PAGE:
To Love (our places) As We Are Loved
What does it really mean to “love your place”?
By Marnie Klassen, Urban Agriculture Coordinator (Summer, 2023)
July 4, 2023
If you’ve been hanging around A Rocha for a little while, you’ve probably heard someone use the phrase love your place. I’ve heard this phrase countless times (I’ve been connected with A Rocha Canada for about six years now), and even painted it onto a protest sign that I use at climate rallies and marches.
But what does it really mean to love your place? What is your place? How do you define it? And how do you really love it well anyway?
This summer, I’m loving my place by growing vegetables on a small piece of land in central Winnipeg – on behalf of A Rocha, I’m coordinating the Just Growing Gardens at Saint Margaret’s Anglican Church, growing food for folks living in supportive housing in my own neighbourhood.
But I’m also looking critically at that repeated phrase – ‘love your place.’ And I’m not looking at it alone!
Almost three weeks ago, A Rocha Manitoba hosted our first annual creation care conference, ‘Be Not Afraid – Consider the Lilies,’ in partnership with Saint Margaret’s Anglican Church. An enthusiastic team worked for months to put it together, iron out the logistical wrinkles, find excellent speakers and presenters, and arrange for scrumptious catering. And it was a wonderful experience!
Personally, I really enjoyed meeting other people of faith who also care about creation and climate change.
I also really appreciated having a space to examine that little phrase we use so often; love your place.
On the Saturday morning of the conference, I attended a really stimulating workshop, “Climate Change and Solidarity from Global to Local” with Anupama Ranawana and Ryan Turnbull. At the workshop, Ryan talked about the idea of ‘shadow places.’*A shadow place is a physical location that is connected to the place where I live – although it is a different location, it often suffers negative consequences due to my actions in my place.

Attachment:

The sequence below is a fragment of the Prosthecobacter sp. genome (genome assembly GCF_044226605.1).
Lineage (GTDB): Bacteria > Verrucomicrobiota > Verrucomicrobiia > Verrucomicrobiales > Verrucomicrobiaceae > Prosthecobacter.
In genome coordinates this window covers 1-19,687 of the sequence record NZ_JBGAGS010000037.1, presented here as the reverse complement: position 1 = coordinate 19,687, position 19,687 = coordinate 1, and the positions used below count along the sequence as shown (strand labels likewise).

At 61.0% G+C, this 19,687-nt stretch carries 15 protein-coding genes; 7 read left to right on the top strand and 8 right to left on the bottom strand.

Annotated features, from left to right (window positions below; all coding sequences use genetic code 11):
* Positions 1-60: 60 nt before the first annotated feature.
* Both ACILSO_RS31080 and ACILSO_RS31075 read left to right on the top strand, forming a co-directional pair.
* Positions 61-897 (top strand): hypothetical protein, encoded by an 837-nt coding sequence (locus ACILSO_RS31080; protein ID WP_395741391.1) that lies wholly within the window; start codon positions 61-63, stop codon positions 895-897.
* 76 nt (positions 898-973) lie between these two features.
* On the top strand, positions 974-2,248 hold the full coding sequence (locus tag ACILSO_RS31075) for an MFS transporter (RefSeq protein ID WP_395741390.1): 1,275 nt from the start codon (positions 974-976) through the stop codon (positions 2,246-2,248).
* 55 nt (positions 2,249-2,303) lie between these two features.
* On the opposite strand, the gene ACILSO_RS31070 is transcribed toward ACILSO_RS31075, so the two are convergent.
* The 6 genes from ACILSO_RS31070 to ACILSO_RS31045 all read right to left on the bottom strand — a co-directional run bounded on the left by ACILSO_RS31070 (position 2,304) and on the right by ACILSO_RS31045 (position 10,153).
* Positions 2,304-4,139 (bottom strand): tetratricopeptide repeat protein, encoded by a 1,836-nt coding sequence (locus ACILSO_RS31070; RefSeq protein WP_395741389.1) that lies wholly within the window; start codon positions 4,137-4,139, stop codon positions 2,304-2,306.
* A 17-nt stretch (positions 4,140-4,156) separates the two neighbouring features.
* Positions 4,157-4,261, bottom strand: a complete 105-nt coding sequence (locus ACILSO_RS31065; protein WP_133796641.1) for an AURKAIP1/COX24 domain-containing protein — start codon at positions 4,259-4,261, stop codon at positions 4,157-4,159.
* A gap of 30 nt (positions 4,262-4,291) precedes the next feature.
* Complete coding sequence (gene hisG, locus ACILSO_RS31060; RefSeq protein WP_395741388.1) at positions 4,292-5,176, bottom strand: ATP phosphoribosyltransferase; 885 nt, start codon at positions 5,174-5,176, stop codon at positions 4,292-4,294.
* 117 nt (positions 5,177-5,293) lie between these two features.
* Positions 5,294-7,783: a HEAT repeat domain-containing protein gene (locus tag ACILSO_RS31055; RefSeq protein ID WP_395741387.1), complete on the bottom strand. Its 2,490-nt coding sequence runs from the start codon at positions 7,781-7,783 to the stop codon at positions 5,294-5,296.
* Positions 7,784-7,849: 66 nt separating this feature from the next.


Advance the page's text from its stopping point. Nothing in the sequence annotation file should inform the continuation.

So for example, I live in Wolseley, Winnipeg, so that’s my place. But one of my shadow places is Shoal Lake 40, an indigenous community on Shoal Lake where Winnipeg’s water comes from. The community of Shoal Lake 40 was on a boil water advisory for many years, despite providing clean water to the city of Winnipeg. This physical connection and the injustice related to it made Shoal Lake 40 one of my shadow places.**
Our places are always implicated in the realities and injustices of other places. Where our water comes from. Where our fuel or electricity comes from. Where our clothes are made, our food is grown, our cars manufactured. These are our shadow places.
What does it mean to “Love your Place”?
So taking into consideration this learning from ‘Be Not Afraid – Consider the Lilies,’ what does it really mean to love your place?
For me, it means getting to know the gardens along the alley behind Saint Margaret’s Anglican where I garden. Loving my place means learning where the creeping bellflower comes up quickest, which boxes the neighbourhood cats most like to poop in (yuck!), where the sun hits for most of the day and where it hits only in the afternoon. It also means recognizing my shadow places – where the water and seeds and tools come from, but also where the runoff goes (through the sewer and into the Assiniboine river) and where the compost and garbage will end up.
Love your place means to recognize the places we inhabit and move through as places that God loves. It means to do what we can to love those places as God loves them, and to make them into places hospitable to a God of love. It means recognizing the shadow places we’re connected to and working to make those places more just, equitable, and beautiful.
Loving your place can look like gardening, or walking, or sitting on your front stoop with a morning cup of jo. But it must also look like thinking critically about the places your place is connected to, both justly and unjustly. Loving your place means naming your place and getting to know it, intimately, with patience and grace and curiosity.
Featured photo: Marnie Klassen
Other photos: Marnie Klassen and Zoe Matties